- The courts are still open to hear cases related to divorce finances, although delays are likely and applications should only be made if they are absolutely necessary
One of the many big unknowns about the pandemic is the overall effect on our economy. One risk is that investments, business assets and other assets may have dropped in value, reducing the couple’s financial resources. People are also more likely to be facing financial difficulties due to being temporarily out of work, on reduced hours because of childcare needs, or on leave through the Government Furlough Scheme.
This means that, more than ever, it is in a couple’s best interests to try to be flexible and work with each other to find a constructive solution without conflict.
The assistance of a specialist divorce lawyer can be invaluable in helping the couple explore fair financial arrangements within the context of the pandemic and their individual circumstances. It may even be beneficial to hold off finalising the financial settlement until the markets and each party’s personal finances are more certain.
Childcare arrangements during lockdown
Sorting out arrangements for children can be a highly emotive for everyone involved. The pandemic simply adds another layer of pressure for separating parents – precarious work situations, ‘stay-at-home’ orders, social distancing and school closures all seek to make managing childcare after separation incredibly difficult.
Under lockdown rules, children are allowed to move between their parents’ separate households. So, it is possible to make a parenting plan that relies on splitting contact.
However, it is important to be flexible and work closely with your co-parent. The guiding principle of child arrangements is that the children’s welfare must always come first. This means that, as far as possible, your arrangements should reduce any unnecessary risks to your children’s health and safety, for example:
- Consider creating a bubble with your co-parent’s household to reduce the amount of people your children come into contact with.
- Adjust arrangements to take into account home schooling requirements and manage conflicts with work commitments – under lockdown rules, informal childcare bubbles can be set up in addition to co-parent bubbles to allow family and friends to help with childcare. Parents can also continue to use childminders and early years settings as needed.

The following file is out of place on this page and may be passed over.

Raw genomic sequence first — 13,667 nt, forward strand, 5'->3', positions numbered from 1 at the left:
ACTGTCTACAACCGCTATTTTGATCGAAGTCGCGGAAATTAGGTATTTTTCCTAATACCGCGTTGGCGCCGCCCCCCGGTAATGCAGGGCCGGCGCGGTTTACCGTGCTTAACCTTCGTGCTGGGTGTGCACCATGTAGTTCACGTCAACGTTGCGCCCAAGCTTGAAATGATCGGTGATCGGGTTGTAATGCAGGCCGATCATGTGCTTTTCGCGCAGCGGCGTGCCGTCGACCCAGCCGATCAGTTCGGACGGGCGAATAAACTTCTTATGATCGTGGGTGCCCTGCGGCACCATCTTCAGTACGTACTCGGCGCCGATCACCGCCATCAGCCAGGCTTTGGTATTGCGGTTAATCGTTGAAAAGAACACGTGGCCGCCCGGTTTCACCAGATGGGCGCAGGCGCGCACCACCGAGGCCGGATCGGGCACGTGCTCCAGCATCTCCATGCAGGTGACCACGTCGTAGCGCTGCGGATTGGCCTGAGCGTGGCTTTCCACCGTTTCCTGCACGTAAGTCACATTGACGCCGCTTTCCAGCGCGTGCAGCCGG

- If either parent is a keyworker, consider whether it is a good idea to limit contact until the risks are lower.
- Make use of technology where face-to-face contact isn’t in the children’s best interests, such as Zoom, Facetime, or other types of video software.
- If anyone in the co-parent or childcare bubbles shows symptoms or tests positive for coronavirus, follow the national guidance on self-isolating. This may mean temporarily suspending agreed contact arrangements.
What if you cannot agree about pandemic contact arrangements?
It can be frustrating when a co-parent will not meet you in the middle over arrangements for your children, not to mention scary if you suspect your co-parent is not following lockdown guidance properly.
If you are having difficulties coming to an agreement, or your co-parent is not sticking to your parenting plan or court child arrangements order, speak to your family solicitor straight away to discuss your options. This could include:
- Going to mediation to try to find a fresh agreement that works for everyone (this is likely to be remote via telephone or video call)
- Applying to court for a child arrangements order which will set out things like:
- Where your children should live most of the time
- How much contact they should have with both parents
- How contact should take place (for example, face-to-face contact or keeping it virtual via phone and video calls and other communication methods)
- If you already have a child arrangements order, applying to court to change it or enforce it
Speak to a specialist solicitor about getting a divorce, dissolution or separation during the Covid-19 pandemic
Getting a divorce, dissolution or separation during the Covid-19 pandemic may be daunting, but if it is the best option for you and your family, there is no need to hesitate.
The first step is to speak to a specialist solicitor about your options. They can help you find a positive way forward while keeping you and your children safe during this difficult time.